The first award recipient is Christopher J. Roussi, 56, for his project titled: "Bering Glacier Ablation (melting) Measurements and Modeling," based on the southeast coast of Alaska. Roussi, a resident of Ann Arbor, Mich., hopes to construct an accurate model in which to predict the ablation of any glacier.

Another grant goes to Australian Pim Bongaerts, Ph.D., for a project titled, "Exploring the Deep Reefs of Curacao: a Genetic Survey of Biodiversity in the Mesophotic Realm." Bongaerts, 29, a resident of Heron Island, Queensland, will use a manned submersible named "Curasub," supplemented by deep technical diving, to monitor the impacts of climate change on these deep water communities over time. (For more information)

Both will split a total grant award of $25,000.

A separate award called The Explorers Club – Eddie Bauer Youth Grant, for the sum of $25,000, is awarded to Benjamin P. Oliver, 24, for his project, "Did Antarctica Host Ice Sheets During the Cretaceous Greenhouse? Evidence From a Sedimentary Basin." Oliver, based in Columbia, S.C., will study whether ephemeral ice sheets may have existed on Antarctica during parts of the Cretaceous and early Paleogene period (125-55 million years ago) thought to be too warm for widespread glaciation. His research will use evidence from the Larsen basin, a sedimentary basin at the northern tip of the Antarctic Peninsula, to investigate the Cretaceous glaciation hypothesis.

(For more information:   The Explorers Club,   Eddie Bauer)

Sled Dog Team to Climb to "Woof" of Northeast

A team of sled dogs and mushers from the Muddy Paw Sled Dog Kennel in Jefferson, N.H., will attempt to tackle Mount Washington, the Northeast's highest peak. The feat will be attempted Mar. 7-9, 2012, depending on weather conditions. This will be only the fourth-ever dog sled attempt and the first-ever in winter, according to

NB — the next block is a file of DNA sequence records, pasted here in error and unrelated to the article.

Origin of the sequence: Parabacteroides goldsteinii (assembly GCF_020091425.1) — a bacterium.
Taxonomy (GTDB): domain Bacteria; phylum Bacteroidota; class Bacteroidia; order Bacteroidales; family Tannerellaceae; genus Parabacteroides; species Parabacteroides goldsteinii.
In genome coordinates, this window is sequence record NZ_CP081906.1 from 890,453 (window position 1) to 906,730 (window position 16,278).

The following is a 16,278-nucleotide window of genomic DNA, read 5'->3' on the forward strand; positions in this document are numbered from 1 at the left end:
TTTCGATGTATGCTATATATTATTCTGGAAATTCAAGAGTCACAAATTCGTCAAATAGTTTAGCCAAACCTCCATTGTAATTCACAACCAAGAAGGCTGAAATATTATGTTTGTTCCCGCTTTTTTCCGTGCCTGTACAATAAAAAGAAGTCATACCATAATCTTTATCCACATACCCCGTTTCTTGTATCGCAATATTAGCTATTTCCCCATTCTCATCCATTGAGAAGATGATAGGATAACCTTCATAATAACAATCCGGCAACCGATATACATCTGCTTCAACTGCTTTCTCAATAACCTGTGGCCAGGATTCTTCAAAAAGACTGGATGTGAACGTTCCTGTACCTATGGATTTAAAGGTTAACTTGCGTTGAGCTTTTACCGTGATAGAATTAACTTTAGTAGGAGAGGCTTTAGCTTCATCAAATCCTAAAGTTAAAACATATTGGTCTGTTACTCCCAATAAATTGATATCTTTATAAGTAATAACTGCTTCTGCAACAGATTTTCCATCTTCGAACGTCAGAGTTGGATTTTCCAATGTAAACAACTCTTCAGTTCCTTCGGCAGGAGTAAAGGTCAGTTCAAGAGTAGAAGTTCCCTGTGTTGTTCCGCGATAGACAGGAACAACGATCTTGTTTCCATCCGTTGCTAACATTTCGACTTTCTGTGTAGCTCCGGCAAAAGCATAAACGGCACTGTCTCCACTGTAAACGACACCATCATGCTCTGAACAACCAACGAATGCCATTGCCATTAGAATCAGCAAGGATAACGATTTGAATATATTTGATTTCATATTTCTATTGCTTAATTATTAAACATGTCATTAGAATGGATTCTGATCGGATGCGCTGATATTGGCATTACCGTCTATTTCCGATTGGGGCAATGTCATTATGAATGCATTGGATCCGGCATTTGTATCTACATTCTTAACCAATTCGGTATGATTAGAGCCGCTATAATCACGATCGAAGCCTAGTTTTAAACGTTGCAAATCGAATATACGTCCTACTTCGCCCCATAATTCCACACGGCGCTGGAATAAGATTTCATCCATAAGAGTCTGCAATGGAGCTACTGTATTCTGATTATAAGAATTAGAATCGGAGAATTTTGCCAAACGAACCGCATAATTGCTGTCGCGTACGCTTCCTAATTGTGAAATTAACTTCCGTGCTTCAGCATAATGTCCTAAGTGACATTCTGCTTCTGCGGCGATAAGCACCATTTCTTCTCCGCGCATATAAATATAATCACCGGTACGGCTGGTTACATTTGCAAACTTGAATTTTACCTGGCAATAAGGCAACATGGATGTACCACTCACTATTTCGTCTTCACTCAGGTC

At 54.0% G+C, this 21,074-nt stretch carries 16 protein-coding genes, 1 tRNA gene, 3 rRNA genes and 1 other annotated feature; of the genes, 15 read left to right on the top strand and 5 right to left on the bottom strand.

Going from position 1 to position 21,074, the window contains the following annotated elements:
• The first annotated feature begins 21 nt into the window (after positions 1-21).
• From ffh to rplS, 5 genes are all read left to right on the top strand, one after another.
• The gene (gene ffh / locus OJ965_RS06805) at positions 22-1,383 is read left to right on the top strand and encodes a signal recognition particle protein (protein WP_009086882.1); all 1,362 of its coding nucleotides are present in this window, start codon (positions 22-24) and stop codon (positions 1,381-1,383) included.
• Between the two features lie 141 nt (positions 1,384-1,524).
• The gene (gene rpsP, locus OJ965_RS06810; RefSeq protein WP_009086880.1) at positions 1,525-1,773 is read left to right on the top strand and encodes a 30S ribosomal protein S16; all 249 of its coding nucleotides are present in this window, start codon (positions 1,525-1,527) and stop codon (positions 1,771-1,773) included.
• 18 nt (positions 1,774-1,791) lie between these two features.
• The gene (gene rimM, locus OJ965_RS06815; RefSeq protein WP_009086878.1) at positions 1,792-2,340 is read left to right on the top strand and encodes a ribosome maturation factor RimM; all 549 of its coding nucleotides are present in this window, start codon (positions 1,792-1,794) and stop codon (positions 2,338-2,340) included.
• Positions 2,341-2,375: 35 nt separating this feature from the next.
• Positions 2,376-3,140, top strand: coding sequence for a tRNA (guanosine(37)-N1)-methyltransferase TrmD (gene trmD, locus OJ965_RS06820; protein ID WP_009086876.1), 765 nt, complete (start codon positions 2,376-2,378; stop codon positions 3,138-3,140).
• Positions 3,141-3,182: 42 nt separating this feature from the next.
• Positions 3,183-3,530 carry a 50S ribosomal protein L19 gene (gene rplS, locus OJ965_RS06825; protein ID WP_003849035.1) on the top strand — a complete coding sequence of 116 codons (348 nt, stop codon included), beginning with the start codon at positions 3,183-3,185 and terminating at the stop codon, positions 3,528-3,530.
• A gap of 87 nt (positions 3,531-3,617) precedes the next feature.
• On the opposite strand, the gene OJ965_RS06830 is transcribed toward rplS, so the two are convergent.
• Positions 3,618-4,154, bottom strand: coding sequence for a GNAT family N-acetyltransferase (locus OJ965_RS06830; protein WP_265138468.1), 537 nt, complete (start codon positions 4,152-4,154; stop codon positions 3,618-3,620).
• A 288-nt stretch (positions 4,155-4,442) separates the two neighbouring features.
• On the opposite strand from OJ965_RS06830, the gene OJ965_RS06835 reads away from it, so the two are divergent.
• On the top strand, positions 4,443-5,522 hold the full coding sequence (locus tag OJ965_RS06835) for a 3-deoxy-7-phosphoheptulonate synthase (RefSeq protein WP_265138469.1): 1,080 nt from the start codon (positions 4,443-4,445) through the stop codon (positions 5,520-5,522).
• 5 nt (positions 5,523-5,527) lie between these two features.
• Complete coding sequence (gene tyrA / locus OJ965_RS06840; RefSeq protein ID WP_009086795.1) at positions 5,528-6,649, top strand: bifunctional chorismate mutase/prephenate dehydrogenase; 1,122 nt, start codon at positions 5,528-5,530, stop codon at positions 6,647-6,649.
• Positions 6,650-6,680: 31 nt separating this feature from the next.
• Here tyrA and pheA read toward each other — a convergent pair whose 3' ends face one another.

Previous attempts were in 1926, 1932, and 1992. The Muddy Paw mushers and dogs will be following the historic Mt. Washington Auto Road adjacent to Great Glen Trails, the X-C ski resort, which also hosts rides on a motorized snowcoach up the auto road in the winter.

Organizers hope to raise awareness and funds to help support the more than 130 sled dogs that the Muddy Paws Kennel has rescued. A board of local mushers is creating the nonprofit N.H. Sled Dog Rescue, History & Education Center to focus on rescuing northern breed dogs in need, preserving New Hampshire sled dog artifacts, and educating the public on the history of dogsledding and the care of northern breeds. (For more information: (+1) 603-545-4533, Muddy Paw Dog Sled Kennel)

Top Cat: Height Doesn't Faze Lowell the Cat

A constant presence at The Explorers Club HQ is a female cat brought into the building in fall 2009 to hold down the mice population. Lowell, named for the famed broadcaster, Lowell Thomas, has the run of the place, and can often be seen basking under the light in the Member's Lounge, or by a lobby heating vent. Originally from a shelter in Philadelphia, Lowell is a favorite of members and visitors alike, performing daring feats of agility, including perching on a banister overlooking the six-story stairwell, like some feline Messner or Hillary (see her photo at

A few years ago Lowell was accidently knocked from her high altitude vantage point, and not being on belay, fell a few stories. Lowell was quickly brought to a vet and soon resumed her mouse-hunting duties. "It was just one of her nine lives, I guess," says Club receptionist Emerald Nash, who often has to chase Lowell away from her desktop mouse.

Says Matt Williams, executive director, "We haven't seen a mouse since she's arrived. She's clearly pulling her weight."

Lowell is particularly well trained, using a cat box consistently on the fourth floor. Otherwise, there would be hell to pay for sure, and likely a new feline appetizer on the Club's annual dinner menu.


The Ledge: An Adventure Stroy of Friendship and Survival on Mount Ranier "Life is full of scary crevasses. Illness, accidents and financial disasters can appear without warning. Seemingly secure institutions like banks, businesses, and marriages collapse, just like snow bridges weakened by the sun. At some time, everyone will fall into one of life's crevasses; mine just happened to be a crack in the ice. Crawling out of these crevasses, overcoming life's challenges, is something each of us must face. Finding resilience for surviving and thriving through adversity is part of everyone's climb."

Jim Davidson & Kevin Vaughan,

The Ledge: An Adventure Story of Friendship and Survival on Mount Rainier

(2011, Ballantine Books/Random House)


As Filmmaker James Cameron Focuses on Deepest Ocean, Don Walsh Asks, "What Took You So Long?"

The phones have been ringing over at Don Walsh's office with the revelation that Oscar winning director James Cameron, known for breaking box office records, is now focusing upon reaching the Challenger Deep, the deepest known point in the world's oceans. It's part of the Mariana Trench near Guam in the western Pacific.